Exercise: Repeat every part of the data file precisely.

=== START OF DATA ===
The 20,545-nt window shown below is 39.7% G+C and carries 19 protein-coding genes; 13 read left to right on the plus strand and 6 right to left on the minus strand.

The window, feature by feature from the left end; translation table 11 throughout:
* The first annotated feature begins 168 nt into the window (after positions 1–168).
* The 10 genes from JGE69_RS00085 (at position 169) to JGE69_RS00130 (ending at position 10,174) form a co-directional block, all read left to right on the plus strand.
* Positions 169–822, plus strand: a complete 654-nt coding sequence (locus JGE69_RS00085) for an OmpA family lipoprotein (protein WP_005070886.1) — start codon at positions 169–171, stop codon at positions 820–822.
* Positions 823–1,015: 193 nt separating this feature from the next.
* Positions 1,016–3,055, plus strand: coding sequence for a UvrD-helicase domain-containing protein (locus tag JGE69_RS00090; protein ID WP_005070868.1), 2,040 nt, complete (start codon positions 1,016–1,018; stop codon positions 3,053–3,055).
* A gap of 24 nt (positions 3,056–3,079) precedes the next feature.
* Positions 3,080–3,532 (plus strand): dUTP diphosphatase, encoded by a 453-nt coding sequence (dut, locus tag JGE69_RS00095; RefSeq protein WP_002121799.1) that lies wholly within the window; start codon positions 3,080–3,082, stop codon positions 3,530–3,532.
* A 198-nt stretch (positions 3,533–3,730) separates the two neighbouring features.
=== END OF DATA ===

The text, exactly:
The 20,545-nt window shown below is 39.7% G+C and carries 19 protein-coding genes; 13 read left to right on the plus strand and 6 right to left on the minus strand.

The window, feature by feature from the left end; translation table 11 throughout:
* The first annotated feature begins 168 nt into the window (after positions 1–168).
* The 10 genes from JGE69_RS00085 (at position 169) to JGE69_RS00130 (ending at position 10,174) form a co-directional block, all read left to right on the plus strand.
* Positions 169–822, plus strand: a complete 654-nt coding sequence (locus JGE69_RS00085) for an OmpA family lipoprotein (protein WP_005070886.1) — start codon at positions 169–171, stop codon at positions 820–822.
* Positions 823–1,015: 193 nt separating this feature from the next.
* Positions 1,016–3,055, plus strand: coding sequence for a UvrD-helicase domain-containing protein (locus tag JGE69_RS00090; protein ID WP_005070868.1), 2,040 nt, complete (start codon positions 1,016–1,018; stop codon positions 3,053–3,055).
* A gap of 24 nt (positions 3,056–3,079) precedes the next feature.
* Positions 3,080–3,532 (plus strand): dUTP diphosphatase, encoded by a 453-nt coding sequence (dut, locus tag JGE69_RS00095; RefSeq protein WP_002121799.1) that lies wholly within the window; start codon positions 3,080–3,082, stop codon positions 3,530–3,532.
* A 198-nt stretch (positions 3,533–3,730) separates the two neighbouring features.